A 'Story' for Learning

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In 2003 my son, David, underwent surgery to repair a displaced hip. The procedure was not a simple one - the doctors had to cut through the hip bone, move it, and put it back together in a new position with several long screws. The day after the surgery when David awoke, he exclaimed "Mom, I'm so lucky, I got a new scar!" and "Mom, I'm so lucky, I can play video games from my bed!" I have used this story many times to illuminate the concept of optimism to students in my psychology classes. In fact, I have found stories about my children to be very effective ways of making psychological phenomena more memorable to my students.

 

According to Heath and Heath (2010) stories are the "currency of our thoughts" and using them to illustrate concepts is a very effective way to help students learn. In their article, "Teaching that Sticks," they suggest that making concepts simple, unexpected, concrete, credible, and emotional are additional strategies that helps students learn.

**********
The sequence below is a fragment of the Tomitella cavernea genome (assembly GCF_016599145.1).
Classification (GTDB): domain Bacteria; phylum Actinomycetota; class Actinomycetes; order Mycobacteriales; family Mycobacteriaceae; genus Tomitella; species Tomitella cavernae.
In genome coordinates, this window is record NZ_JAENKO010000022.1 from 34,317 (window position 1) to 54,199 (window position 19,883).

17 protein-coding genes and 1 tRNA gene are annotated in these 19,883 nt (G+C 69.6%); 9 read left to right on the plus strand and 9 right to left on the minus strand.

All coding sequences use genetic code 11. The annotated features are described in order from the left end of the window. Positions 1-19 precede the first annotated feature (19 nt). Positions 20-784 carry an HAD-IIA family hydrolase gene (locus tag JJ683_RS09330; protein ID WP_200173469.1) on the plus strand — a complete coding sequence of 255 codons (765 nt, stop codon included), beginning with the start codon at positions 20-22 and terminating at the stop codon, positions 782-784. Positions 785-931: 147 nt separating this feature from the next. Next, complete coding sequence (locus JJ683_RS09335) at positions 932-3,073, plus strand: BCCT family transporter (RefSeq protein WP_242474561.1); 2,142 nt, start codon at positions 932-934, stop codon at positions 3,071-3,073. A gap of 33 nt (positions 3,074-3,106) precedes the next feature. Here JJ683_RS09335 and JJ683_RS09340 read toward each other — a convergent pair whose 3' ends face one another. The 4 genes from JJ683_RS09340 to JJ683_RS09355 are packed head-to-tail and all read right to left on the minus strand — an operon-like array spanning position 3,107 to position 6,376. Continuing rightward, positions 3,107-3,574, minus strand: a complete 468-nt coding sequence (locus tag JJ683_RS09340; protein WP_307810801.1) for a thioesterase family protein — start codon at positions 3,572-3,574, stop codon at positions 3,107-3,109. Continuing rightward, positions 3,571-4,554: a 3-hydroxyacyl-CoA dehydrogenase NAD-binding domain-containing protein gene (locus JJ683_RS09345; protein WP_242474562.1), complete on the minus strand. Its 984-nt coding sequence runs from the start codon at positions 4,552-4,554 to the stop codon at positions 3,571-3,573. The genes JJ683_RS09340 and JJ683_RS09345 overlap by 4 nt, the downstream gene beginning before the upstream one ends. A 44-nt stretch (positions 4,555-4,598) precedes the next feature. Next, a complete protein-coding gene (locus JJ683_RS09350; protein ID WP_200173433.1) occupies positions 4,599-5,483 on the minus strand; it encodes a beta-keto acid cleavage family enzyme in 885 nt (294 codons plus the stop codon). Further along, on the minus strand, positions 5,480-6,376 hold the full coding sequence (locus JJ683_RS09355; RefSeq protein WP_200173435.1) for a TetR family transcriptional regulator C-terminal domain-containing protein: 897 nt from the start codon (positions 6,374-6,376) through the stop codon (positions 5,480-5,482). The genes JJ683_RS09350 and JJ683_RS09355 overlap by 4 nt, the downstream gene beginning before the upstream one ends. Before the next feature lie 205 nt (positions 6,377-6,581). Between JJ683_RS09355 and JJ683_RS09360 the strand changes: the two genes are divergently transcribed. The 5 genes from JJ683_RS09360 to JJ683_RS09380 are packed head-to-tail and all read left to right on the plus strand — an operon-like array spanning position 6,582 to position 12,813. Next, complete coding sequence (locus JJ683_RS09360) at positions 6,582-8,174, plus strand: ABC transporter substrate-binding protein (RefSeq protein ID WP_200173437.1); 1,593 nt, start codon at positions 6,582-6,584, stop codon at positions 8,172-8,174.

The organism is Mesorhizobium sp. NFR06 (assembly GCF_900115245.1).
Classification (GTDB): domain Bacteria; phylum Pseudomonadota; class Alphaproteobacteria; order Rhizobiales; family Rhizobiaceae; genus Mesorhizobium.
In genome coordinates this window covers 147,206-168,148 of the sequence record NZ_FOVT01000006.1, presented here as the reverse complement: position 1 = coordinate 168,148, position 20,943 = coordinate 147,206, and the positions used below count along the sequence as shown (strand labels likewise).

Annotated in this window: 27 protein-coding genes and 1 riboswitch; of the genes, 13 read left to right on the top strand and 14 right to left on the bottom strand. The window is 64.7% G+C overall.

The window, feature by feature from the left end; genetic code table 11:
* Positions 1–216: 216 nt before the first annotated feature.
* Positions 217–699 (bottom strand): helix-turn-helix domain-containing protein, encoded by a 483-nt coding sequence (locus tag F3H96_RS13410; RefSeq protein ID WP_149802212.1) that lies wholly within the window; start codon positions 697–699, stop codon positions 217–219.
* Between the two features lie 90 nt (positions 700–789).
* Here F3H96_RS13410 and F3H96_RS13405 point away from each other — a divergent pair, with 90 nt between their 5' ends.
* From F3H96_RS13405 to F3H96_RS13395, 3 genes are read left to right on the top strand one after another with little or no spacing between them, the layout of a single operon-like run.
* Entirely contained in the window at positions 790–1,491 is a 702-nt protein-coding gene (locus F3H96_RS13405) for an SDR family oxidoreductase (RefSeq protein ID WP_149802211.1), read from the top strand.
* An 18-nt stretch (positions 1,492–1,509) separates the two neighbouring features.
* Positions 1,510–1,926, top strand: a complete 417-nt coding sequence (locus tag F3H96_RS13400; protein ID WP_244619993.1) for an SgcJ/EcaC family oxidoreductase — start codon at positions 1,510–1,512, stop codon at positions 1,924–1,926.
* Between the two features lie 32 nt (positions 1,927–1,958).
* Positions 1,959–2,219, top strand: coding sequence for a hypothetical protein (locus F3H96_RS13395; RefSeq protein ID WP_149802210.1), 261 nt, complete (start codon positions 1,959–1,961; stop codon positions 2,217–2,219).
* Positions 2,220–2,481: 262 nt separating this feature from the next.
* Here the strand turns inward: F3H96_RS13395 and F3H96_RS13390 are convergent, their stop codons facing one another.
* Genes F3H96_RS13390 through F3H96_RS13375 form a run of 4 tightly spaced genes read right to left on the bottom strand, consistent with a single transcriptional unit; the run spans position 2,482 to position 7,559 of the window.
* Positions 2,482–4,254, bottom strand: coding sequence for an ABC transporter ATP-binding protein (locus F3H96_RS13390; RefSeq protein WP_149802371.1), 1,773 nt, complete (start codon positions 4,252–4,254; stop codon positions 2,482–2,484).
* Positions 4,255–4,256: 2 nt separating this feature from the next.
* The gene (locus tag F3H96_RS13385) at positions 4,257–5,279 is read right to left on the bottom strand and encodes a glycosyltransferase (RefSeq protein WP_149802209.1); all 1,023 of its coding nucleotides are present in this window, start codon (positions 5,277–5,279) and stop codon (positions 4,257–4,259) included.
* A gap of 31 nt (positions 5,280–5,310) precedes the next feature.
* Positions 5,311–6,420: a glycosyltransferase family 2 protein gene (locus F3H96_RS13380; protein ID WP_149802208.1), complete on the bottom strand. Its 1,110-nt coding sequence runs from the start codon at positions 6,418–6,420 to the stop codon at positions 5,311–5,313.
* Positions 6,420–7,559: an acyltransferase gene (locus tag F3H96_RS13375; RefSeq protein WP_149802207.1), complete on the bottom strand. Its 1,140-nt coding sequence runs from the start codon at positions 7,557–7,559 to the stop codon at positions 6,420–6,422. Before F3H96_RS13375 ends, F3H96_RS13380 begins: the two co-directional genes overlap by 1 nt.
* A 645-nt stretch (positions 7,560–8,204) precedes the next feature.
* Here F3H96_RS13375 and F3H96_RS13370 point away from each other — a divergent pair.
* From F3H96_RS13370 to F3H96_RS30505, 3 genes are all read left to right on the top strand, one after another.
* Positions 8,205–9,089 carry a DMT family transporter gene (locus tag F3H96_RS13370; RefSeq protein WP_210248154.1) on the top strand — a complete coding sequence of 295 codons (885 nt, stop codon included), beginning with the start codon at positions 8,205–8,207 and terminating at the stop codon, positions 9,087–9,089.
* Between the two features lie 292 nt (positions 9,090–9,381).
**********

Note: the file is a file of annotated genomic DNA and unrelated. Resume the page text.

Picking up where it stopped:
As this semester comes to a close, you may be looking toward the spring semester and searching for new teaching strategies. If you are, I highly recommend reading the article Teaching That Sticks. It's full of great ideas for improving student learning and fascinating stories that you won't forget! 

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Several years ago, especially in online course development, we tossed around the quote "Content is King." While content is certainly important, it often times can't stand on its own without context. A colleague came up with "Content may be king, but context creates the entire pedagogical meal." I certainly find that I remember and relate to things much more when I first learn the idea or concept, then read or hear a story of how it's applied in a real scenario. Without that applicable story or context...it's tough to grasp things clearly!

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